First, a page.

The Dialysis Pedal Exerciser is used during dialysis. Exercise therapy is recommended during dialysis because it is simple to do and has a high rate of participation according to this study done on maintenance dialysis patients.
The report on the National Library of Medicine cited that the National Institutes of Health website followed patients for a 3 month period undergoing dialysis treatments 2 – 3 times a week. During this time the participants used pedal exercisers while receiving their dialysis treatment.
At the end of the three month trial period the “outcome was favorable”. The results measured improved muscle strength, motor functions, and quality of life was also evaluated.
Pedalling Exerciser During Dialysis Benefits
As with any new exercise program it is suggested you consult with your medical practitioner first. You might also consider speaking with a person who specializes in exercise like a physiotherapist or kinesiologist. This will ensure you get the exercise program suited to your specific needs.
Benefits of pedal exercise during dialysis include:
Maintaining muscle strength is important because kidney disease makes the muscles weak. The pedalling activity during dialysis helps to ease the cramping and pain in the legs experienced during long dialysis sessions.
Pedalling can help remove the waste products from the liver and muscles improving the efficiency of the dialysis. Removal of toxins from the blood. These substances include creatinine and urea and it is important to have these removed when on dialysis because the kidneys are not able to do so.
It also helps to distract you from the time needed to complete your dialysis.
Using a Dialysis Medical Pedaller at Home
Most people who are otherwise healthy can also use a Stel’Air Medical Pedal Exerciser at home. There are several accessories that can turn the pedaller into a full body exerciser.
It used to be that persons with kidney disease would restrict their exercise endeavours to days between sessions. Exercising on non-dialysis days didn’t centralize on the efficiency of dialysis or toxin removal.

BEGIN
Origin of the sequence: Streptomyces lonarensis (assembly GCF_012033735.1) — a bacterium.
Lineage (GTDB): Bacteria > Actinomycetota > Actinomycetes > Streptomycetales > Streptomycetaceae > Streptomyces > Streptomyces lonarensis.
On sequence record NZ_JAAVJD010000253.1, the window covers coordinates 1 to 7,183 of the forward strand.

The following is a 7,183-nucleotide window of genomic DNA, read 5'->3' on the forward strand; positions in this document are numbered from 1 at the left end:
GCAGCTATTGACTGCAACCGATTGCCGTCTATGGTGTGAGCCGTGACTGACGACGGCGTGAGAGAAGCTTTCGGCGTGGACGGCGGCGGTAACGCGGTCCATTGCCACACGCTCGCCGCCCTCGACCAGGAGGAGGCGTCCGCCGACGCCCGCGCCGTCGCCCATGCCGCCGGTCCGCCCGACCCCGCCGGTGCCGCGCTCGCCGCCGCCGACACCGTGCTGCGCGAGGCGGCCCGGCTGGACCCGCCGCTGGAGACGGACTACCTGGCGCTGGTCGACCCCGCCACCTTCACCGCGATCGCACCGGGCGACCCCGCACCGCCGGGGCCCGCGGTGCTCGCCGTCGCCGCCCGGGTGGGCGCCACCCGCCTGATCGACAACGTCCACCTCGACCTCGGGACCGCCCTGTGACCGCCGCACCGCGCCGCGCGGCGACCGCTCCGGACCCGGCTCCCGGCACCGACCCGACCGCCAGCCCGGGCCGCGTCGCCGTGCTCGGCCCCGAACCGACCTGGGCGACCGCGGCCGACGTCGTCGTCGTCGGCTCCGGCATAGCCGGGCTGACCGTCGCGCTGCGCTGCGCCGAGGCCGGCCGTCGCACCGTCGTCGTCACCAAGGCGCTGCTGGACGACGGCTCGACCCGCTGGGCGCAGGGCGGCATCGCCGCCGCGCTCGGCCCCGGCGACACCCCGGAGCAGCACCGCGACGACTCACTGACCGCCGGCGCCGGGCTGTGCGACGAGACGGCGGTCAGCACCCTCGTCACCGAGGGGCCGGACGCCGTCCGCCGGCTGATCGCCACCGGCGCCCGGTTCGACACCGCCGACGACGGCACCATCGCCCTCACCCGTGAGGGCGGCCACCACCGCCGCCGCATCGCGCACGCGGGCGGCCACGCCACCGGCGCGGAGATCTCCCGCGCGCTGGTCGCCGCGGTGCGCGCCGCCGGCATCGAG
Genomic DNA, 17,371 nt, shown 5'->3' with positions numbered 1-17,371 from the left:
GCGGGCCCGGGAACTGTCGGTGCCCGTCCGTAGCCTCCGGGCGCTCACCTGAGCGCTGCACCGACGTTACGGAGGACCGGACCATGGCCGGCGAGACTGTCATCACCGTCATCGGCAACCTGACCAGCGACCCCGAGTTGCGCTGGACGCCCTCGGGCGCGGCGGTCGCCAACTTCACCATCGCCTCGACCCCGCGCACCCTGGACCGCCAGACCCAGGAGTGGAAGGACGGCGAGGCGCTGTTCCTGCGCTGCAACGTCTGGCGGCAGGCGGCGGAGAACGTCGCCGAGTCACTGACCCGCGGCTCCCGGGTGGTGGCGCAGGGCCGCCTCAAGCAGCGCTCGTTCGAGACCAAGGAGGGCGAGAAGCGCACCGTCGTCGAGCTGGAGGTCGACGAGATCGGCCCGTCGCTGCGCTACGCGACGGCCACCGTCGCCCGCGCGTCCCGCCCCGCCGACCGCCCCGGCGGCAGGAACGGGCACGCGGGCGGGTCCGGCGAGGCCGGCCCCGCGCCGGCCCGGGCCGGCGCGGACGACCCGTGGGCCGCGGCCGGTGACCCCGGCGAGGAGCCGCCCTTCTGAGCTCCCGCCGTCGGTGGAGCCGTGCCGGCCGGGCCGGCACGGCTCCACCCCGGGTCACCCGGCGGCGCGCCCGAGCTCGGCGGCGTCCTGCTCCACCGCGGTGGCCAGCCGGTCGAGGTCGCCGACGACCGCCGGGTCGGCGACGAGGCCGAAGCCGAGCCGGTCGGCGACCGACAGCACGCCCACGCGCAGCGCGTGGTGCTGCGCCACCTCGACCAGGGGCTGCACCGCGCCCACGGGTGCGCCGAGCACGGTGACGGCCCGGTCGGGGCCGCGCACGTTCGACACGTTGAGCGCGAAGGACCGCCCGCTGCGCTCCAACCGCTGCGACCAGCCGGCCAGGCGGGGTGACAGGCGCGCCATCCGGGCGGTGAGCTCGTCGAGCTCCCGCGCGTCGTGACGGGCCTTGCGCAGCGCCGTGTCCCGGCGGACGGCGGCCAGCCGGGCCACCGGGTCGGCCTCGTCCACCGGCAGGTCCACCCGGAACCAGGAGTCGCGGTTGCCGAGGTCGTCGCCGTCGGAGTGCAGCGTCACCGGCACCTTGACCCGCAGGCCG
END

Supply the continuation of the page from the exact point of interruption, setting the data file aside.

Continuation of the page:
Exercising in “off” days is difficult for several reasons which include:
- post-dialysis nausea.
- Post-dialysis fatigue.
- Reduction in time available due to the demands of dialysis sessions.
Dialysis & What Exercise Can Do for You
When a person exercises on a regular basis they see results. A person who exercises can do more, have greater stamina, more energy, and overall feel better.
Exercise can help a person feel like the have better control of their lives and feel less anxious and depressed. It isn’t unusual to hear about people who no longer need to take blood pressure medication after they have started to exercise. A consistent fitness regime is a good way to control the blood pressure and help to prevent heart disease.
Muscle development and flexible joints are other benefits from exercising. This will assist especially when a person is aging to help them reach, bend, maintain balance, and squat for daily bathroom functions.
When a person knows their balance is good they can walk with more confidence and worry less about falling.
Adding a healthy diet to your fitness routine can also help reduce the overall fat and blood cholesterol.
Where to Buy a Dialysis Pedaller?
The Stel’Air Medical Pedaller used in the Dialysis Units can be found here.
It has a smooth pedalling motion and very quiet. The tension control is magnetic so there is never any friction contact. You simply manage the tension you want by turning the tension control knob.
The pedaller weighs 23 pounds so it is light enough to move it to where you want it, but heavy enough that it won’t slide around too easily.
The Stel’Air Medical Pedaller used in the Renal Program and Dialysis Units is the same pedaller used in physiotherapy, rehabilitation, and assisted living centres.
The pedals are so quiet that having several people pedalling at the same time won’t be at all disruptive.
Starting to Exercise When Tired from Dialysis
After a while laying around will actually make you weaker. It doesn’t take long for muscle tissue to begin to fade away. Of course you need to check with your doctor first. If she/he gives you the go-ahead to exercise there are simple and fun ways to get started.
Something as simple as plugging in a favorite song in the player can be enough to get you grooving. Every little bit of movement is a door opening to more activity.
Resting can make you more tired and exercise can make you more awake and ready to exercise even more!
Not using your muscles will result in weaker muscles, less cardio so the heart will get used less, and your lungs don’t fill with oxygen. The muscles and joints can stiffen to the point of needing a walker or a cain.
Being super tired when on dialysis is not unusual, but these are a few things you can do to help stay active and more energetic.